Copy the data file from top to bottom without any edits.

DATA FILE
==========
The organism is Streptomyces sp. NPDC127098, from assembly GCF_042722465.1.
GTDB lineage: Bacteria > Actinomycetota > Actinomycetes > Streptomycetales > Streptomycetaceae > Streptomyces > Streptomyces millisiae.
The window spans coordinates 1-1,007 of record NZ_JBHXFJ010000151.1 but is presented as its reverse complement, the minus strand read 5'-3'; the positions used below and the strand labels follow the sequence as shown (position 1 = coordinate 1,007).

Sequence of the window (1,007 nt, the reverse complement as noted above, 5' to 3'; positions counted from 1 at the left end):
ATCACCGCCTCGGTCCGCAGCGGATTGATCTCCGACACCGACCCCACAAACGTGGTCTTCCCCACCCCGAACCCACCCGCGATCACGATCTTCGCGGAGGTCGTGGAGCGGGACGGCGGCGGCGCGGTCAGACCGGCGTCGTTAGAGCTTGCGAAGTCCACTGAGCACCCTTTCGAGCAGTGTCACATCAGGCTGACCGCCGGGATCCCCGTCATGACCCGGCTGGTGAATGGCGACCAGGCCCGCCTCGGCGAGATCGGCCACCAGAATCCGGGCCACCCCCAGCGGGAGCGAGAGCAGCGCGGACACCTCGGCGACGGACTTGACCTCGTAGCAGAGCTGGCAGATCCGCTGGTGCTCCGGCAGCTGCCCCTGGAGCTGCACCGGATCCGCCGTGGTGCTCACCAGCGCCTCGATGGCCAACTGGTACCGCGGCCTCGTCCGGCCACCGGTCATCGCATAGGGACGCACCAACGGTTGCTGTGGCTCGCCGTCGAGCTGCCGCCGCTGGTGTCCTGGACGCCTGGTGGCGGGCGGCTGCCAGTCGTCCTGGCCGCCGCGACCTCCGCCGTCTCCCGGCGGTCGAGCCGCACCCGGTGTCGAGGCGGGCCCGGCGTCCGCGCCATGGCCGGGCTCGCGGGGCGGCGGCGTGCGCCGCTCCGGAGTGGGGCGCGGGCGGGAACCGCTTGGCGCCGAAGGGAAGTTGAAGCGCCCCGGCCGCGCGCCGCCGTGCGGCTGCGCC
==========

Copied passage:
The organism is Streptomyces sp. NPDC127098, from assembly GCF_042722465.1.
GTDB lineage: Bacteria > Actinomycetota > Actinomycetes > Streptomycetales > Streptomycetaceae > Streptomyces > Streptomyces millisiae.
The window spans coordinates 1-1,007 of record NZ_JBHXFJ010000151.1 but is presented as its reverse complement, the minus strand read 5'-3'; the positions used below and the strand labels follow the sequence as shown (position 1 = coordinate 1,007).

Sequence of the window (1,007 nt, the reverse complement as noted above, 5' to 3'; positions counted from 1 at the left end):
ATCACCGCCTCGGTCCGCAGCGGATTGATCTCCGACACCGACCCCACAAACGTGGTCTTCCCCACCCCGAACCCACCCGCGATCACGATCTTCGCGGAGGTCGTGGAGCGGGACGGCGGCGGCGCGGTCAGACCGGCGTCGTTAGAGCTTGCGAAGTCCACTGAGCACCCTTTCGAGCAGTGTCACATCAGGCTGACCGCCGGGATCCCCGTCATGACCCGGCTGGTGAATGGCGACCAGGCCCGCCTCGGCGAGATCGGCCACCAGAATCCGGGCCACCCCCAGCGGGAGCGAGAGCAGCGCGGACACCTCGGCGACGGACTTGACCTCGTAGCAGAGCTGGCAGATCCGCTGGTGCTCCGGCAGCTGCCCCTGGAGCTGCACCGGATCCGCCGTGGTGCTCACCAGCGCCTCGATGGCCAACTGGTACCGCGGCCTCGTCCGGCCACCGGTCATCGCATAGGGACGCACCAACGGTTGCTGTGGCTCGCCGTCGAGCTGCCGCCGCTGGTGTCCTGGACGCCTGGTGGCGGGCGGCTGCCAGTCGTCCTGGCCGCCGCGACCTCCGCCGTCTCCCGGCGGTCGAGCCGCACCCGGTGTCGAGGCGGGCCCGGCGTCCGCGCCATGGCCGGGCTCGCGGGGCGGCGGCGTGCGCCGCTCCGGAGTGGGGCGCGGGCGGGAACCGCTTGGCGCCGAAGGGAAGTTGAAGCGCCCCGGCCGCGCGCCGCCGTGCGGCTGCGCC